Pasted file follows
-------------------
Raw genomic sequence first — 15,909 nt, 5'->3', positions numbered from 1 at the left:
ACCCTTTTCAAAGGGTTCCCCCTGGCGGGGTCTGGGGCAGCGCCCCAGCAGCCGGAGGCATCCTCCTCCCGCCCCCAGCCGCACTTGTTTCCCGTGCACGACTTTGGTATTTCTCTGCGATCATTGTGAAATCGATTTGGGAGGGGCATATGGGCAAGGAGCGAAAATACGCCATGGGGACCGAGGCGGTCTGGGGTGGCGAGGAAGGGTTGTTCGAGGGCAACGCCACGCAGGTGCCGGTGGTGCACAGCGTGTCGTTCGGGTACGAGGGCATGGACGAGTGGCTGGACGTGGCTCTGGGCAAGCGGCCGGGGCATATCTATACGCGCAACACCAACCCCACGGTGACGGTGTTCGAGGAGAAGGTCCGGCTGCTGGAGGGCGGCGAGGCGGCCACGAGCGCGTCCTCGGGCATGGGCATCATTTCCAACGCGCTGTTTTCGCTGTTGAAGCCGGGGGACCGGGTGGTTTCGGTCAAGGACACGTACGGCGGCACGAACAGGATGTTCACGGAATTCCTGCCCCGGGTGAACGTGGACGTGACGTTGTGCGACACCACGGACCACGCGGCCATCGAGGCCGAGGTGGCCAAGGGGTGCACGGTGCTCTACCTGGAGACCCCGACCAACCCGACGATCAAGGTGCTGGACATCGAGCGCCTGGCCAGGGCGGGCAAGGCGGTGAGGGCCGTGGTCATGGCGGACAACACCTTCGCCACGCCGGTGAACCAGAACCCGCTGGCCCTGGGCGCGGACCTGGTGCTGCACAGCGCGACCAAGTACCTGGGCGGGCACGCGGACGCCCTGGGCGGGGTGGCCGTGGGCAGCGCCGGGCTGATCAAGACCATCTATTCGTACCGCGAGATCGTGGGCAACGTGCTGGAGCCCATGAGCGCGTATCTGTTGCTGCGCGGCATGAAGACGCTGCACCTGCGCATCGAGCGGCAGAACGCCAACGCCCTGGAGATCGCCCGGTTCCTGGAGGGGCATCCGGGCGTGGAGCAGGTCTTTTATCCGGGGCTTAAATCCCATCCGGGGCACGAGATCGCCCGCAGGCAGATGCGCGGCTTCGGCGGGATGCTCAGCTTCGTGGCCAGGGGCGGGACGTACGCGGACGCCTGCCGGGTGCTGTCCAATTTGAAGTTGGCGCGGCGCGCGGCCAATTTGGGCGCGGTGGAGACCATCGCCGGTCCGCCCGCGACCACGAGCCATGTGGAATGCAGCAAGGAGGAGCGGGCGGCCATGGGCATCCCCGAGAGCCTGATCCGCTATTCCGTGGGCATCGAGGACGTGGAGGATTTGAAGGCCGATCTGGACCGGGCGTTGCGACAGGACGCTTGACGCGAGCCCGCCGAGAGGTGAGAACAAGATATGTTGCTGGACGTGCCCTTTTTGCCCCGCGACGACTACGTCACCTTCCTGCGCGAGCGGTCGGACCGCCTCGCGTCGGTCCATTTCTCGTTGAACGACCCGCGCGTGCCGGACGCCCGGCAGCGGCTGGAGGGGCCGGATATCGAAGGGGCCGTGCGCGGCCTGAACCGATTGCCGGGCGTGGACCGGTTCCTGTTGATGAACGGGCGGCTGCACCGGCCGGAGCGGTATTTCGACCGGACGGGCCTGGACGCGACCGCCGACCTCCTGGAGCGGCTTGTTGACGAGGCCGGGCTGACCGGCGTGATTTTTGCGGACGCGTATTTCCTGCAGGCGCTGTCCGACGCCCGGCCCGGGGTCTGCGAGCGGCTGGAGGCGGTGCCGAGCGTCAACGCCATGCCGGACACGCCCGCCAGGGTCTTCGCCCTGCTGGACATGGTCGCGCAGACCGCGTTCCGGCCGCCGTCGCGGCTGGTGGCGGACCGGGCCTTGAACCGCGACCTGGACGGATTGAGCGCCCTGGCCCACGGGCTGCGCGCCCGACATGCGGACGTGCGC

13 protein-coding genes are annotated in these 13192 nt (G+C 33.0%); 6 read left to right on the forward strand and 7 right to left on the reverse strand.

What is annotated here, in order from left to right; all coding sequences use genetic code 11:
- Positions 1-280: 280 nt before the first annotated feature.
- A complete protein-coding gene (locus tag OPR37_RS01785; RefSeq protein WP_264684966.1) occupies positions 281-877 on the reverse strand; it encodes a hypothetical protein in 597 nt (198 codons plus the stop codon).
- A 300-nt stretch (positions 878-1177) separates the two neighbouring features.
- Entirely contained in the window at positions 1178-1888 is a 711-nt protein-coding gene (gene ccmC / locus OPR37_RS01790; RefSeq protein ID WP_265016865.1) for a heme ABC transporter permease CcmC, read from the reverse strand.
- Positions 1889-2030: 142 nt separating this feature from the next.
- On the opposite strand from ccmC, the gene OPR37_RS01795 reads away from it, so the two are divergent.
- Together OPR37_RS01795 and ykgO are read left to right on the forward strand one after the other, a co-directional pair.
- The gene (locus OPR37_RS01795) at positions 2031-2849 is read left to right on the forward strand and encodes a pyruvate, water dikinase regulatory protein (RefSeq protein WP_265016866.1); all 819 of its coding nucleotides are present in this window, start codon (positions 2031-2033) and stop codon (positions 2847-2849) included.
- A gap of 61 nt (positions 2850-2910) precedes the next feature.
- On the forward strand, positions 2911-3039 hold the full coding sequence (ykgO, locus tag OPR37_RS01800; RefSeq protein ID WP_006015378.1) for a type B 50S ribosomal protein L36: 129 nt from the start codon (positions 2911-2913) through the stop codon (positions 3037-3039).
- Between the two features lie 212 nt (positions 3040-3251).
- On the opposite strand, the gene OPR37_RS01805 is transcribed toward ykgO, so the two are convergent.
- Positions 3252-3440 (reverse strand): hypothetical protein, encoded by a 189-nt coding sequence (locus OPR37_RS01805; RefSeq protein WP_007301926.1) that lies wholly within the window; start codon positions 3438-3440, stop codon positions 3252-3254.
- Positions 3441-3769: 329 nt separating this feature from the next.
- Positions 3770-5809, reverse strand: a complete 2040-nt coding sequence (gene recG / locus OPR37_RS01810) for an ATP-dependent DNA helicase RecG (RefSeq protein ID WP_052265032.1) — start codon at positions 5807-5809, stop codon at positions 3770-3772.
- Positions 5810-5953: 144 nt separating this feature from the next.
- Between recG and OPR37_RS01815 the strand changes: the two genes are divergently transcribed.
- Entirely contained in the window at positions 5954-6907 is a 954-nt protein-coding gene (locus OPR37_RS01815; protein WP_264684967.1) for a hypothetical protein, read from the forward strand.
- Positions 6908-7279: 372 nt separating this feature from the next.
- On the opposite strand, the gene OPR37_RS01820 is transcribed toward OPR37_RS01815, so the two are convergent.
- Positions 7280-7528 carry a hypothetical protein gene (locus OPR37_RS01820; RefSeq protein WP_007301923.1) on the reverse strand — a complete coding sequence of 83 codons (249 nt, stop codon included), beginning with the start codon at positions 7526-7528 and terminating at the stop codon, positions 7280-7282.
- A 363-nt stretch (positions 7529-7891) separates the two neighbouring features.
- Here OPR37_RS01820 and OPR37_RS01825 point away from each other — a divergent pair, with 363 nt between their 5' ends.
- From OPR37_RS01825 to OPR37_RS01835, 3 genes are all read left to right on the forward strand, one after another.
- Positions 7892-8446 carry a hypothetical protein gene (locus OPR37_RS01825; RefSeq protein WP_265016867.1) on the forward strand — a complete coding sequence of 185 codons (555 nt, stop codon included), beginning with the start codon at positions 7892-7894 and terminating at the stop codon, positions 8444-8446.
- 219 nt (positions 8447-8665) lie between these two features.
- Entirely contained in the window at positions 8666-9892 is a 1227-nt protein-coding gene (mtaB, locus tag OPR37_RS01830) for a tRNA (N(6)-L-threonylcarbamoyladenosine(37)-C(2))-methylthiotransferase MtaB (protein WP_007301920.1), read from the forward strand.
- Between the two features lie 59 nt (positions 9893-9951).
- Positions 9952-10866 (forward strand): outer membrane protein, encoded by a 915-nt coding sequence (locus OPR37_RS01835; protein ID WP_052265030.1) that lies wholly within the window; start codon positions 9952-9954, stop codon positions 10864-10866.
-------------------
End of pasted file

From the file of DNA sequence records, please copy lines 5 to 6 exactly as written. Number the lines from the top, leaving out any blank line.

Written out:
- Positions 1-280: 280 nt before the first annotated feature.
- A complete protein-coding gene (locus tag OPR37_RS01785; RefSeq protein WP_264684966.1) occupies positions 281-877 on the reverse strand; it encodes a hypothetical protein in 597 nt (198 codons plus the stop codon).